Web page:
Single-cell accommodation is best practice in ordinary times, and was the norm across the Irish prison estate until 1983[57]. In the context of a life- threatening pandemic, providing access to single- cell accommodation across the entire prison estate should be an obligation, and doubling up of cells in 2019 and 2020 must be reversed.

Lesson 4: Prison health is public health

A positive outcome of the pandemic was the clear recognition of the continuum between prison health and public health, and between prisons and the community. Prisons were included among relevant residential settings in national health guidance and daily case number announcements, and the IPS Executive Clinical Lead was appointed to the National Public Health Emergency Team (NPHET) Vulnerable Persons Subgroup.[58]

Public health had something to learn from prison health in 2020. A feature of prison healthcare in Ireland is its experience of dealing with infectious diseases. Following an outbreak of tuberculosis in Cloverhill prison in 2011,[59] a dedicated infection team was set up[60] and a Head of Infections Control appointed. Early planning, prevention and training in Personal Protective Equipment (PPE) and infections controls made a critical difference. Up to August 2020, there had been no confirmed cases of Covid-19 among prisoners in Ireland, and no deaths. This was in contrast to other residential settings in Ireland, which had recorded over 1,000 Covid-19 related fatalities by end May 2020.[61]

The Irish Prison Service received national and international praise for how it managed its response to Covid-19. The IPS submitted a paper on its contract tracing system to the World Health Organisation as a model of best practice.[62] It highlighted the benefits of the collaborative approach taken by the Irish Prison Service and the Health Service Executive (HSE), which led to the rapid creation of in-prison contact tracing teams in every prison.

Continuity of care between prison and public healthcare plays a vital role in addressing health inequalities, as articulated by the WHO[63] and in the UN Mandela Rules[64]. In PIPS 2017, PIPS 2018 and PIPS 2019, IPRT recommended better integration between prisons health and public health through the transfer of responsibility for prison healthcare to the Department of Health.[65] The experience of the pandemic in 2020 shows the benefits for the wider community of a joined-up healthcare approach, along with investment in prisons healthcare.[66]

Lesson 5: Confinement has negative consequences for physical and mental health

Isolation, loneliness and reduced contact with the outside world, including children and families, has impacted on the mental health and wellbeing of men and women in prison during the Covid-19 restrictions. While the pandemic was initially seen as a physical health crisis, the United Nations has highlighted that the Covid-19 crisis “...has the seeds of a major mental health crisis as well, if action is not taken.”[67] These concerns are particularly acute in Ireland given the pre-existing high prevalence of mental health difficulties and illnesses among the prison population.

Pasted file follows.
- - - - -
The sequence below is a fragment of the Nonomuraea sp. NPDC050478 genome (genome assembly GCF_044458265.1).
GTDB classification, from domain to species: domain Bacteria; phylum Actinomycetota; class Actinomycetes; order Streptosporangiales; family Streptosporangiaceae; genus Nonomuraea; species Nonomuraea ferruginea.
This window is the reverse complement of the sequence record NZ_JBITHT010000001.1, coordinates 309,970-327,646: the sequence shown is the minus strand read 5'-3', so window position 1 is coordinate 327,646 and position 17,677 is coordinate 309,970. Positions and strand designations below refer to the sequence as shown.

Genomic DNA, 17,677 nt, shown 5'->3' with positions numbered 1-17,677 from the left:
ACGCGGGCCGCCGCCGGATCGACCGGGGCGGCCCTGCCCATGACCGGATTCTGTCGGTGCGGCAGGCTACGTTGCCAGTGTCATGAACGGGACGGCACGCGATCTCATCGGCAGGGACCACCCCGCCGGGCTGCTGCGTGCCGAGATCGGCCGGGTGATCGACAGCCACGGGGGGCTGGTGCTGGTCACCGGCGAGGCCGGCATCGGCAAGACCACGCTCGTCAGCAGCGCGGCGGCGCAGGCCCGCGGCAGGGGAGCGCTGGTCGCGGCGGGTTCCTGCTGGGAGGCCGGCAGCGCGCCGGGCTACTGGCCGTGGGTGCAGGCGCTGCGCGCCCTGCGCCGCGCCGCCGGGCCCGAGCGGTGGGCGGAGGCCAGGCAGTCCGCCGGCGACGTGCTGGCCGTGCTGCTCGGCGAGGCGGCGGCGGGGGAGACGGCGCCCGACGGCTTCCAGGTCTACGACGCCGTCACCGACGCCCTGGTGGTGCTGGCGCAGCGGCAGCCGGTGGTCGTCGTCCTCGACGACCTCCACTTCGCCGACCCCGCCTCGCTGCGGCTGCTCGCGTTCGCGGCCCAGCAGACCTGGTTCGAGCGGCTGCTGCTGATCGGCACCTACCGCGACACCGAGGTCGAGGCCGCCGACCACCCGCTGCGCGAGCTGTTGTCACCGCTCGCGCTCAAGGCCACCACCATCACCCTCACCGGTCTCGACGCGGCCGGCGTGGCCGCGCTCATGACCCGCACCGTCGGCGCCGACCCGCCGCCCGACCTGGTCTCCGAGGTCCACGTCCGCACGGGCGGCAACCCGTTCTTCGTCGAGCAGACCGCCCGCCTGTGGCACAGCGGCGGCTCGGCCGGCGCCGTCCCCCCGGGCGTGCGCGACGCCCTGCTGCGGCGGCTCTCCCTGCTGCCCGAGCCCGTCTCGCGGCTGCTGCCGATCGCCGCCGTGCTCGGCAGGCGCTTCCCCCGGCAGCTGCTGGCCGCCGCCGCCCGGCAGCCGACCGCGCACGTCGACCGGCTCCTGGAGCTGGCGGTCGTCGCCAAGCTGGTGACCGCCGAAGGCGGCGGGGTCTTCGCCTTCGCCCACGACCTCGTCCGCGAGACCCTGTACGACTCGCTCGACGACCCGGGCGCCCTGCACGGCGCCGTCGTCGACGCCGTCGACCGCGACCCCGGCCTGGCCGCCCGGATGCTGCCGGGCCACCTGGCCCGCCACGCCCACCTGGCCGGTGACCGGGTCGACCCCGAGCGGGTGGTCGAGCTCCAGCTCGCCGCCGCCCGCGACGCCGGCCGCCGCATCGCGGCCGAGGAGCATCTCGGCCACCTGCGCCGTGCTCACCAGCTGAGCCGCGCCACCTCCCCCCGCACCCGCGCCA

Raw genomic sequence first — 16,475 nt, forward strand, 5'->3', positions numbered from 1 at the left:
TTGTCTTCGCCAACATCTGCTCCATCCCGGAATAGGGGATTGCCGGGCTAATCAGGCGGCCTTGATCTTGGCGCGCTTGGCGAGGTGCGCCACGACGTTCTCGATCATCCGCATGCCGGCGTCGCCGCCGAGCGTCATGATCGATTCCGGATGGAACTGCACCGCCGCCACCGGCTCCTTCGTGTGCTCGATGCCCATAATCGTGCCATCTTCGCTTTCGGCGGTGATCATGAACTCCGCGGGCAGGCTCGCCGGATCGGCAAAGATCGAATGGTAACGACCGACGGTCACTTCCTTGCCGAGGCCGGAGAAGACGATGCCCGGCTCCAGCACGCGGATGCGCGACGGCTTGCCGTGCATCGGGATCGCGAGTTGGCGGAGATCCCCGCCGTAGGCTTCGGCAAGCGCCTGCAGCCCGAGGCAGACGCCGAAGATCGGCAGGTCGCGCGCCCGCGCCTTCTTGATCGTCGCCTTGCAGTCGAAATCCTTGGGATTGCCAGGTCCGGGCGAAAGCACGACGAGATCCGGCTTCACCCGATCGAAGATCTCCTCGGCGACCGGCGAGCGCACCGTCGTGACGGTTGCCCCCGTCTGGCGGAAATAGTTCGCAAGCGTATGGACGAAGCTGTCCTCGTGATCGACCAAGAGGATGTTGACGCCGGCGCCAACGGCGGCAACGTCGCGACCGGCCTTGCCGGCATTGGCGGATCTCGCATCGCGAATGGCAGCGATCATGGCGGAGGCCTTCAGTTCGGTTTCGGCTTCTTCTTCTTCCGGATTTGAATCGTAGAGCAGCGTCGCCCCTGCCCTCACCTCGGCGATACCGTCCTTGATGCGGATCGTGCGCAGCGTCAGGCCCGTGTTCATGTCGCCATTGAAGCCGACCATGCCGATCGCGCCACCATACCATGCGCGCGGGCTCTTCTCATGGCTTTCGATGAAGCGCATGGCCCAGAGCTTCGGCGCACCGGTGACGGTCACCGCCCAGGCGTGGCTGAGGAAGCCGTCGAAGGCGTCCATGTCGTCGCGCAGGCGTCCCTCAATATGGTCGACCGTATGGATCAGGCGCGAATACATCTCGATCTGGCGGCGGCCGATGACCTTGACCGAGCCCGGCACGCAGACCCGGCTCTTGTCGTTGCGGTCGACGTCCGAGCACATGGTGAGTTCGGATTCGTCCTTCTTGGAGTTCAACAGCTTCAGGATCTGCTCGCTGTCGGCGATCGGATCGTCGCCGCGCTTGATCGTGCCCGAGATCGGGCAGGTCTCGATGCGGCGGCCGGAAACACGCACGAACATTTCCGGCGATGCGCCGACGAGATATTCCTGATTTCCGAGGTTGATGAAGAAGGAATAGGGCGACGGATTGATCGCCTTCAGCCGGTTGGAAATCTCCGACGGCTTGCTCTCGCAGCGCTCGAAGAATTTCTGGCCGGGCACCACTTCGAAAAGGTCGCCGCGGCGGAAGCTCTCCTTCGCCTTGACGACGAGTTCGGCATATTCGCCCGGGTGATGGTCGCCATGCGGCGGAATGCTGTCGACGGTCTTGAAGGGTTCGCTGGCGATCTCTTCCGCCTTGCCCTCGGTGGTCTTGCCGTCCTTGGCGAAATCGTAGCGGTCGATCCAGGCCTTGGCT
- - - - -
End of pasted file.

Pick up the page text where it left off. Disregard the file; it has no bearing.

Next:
Restrictions on out-of-cell time, including access to fresh air and exercise, also impact on physical health. In its analysis of amendments to the Scottish Prison Rules in response to the Covid-19 situation, the Scottish Prisoner Advocacy and Research Collective observed that:

“in the context of coronavirus, care of people in prison is being reconceptualised purely in terms of protection from coronavirus and health is being reconceptualised only as bare physical survival.”[68]

Indeed, there is evidence that isolation and solitary confinement not only causes psychological difficulties but also affects physical health. Physical effects of solitary confinement include “gastro-intestinal and genito-urinary problems; deterioration of eyesight; lethargy, weakness and fatigue; heart palpitations; migraines; weight loss; back and joint pains.”[69] Solitary confinement also has disproportionate effects on older prisoners, many of whom are in poor physical health, “through lack of exercise increasing risks of arthritis, heart disease and diabetes. Lack of sunlight may create deficiency in vitamin D, exposing prisoners to fractures.”[70]

Increased numbers of people in prison were placed on a restricted regime during the pandemic. This included medical practices, such as ‘cocooning’, ‘quarantining’ and ‘isolation’.

The imposition of further restrictive measures on people already deprived of their liberty[71] has been a harsh experience. Additional restrictions imposed for people cocooning[72] were viewed by some prisoners as a ‘double punishment.’ This was captured by a qualitative research project with men and women cocooning in prison conducted by the Inspector of Prisons and Maynooth University: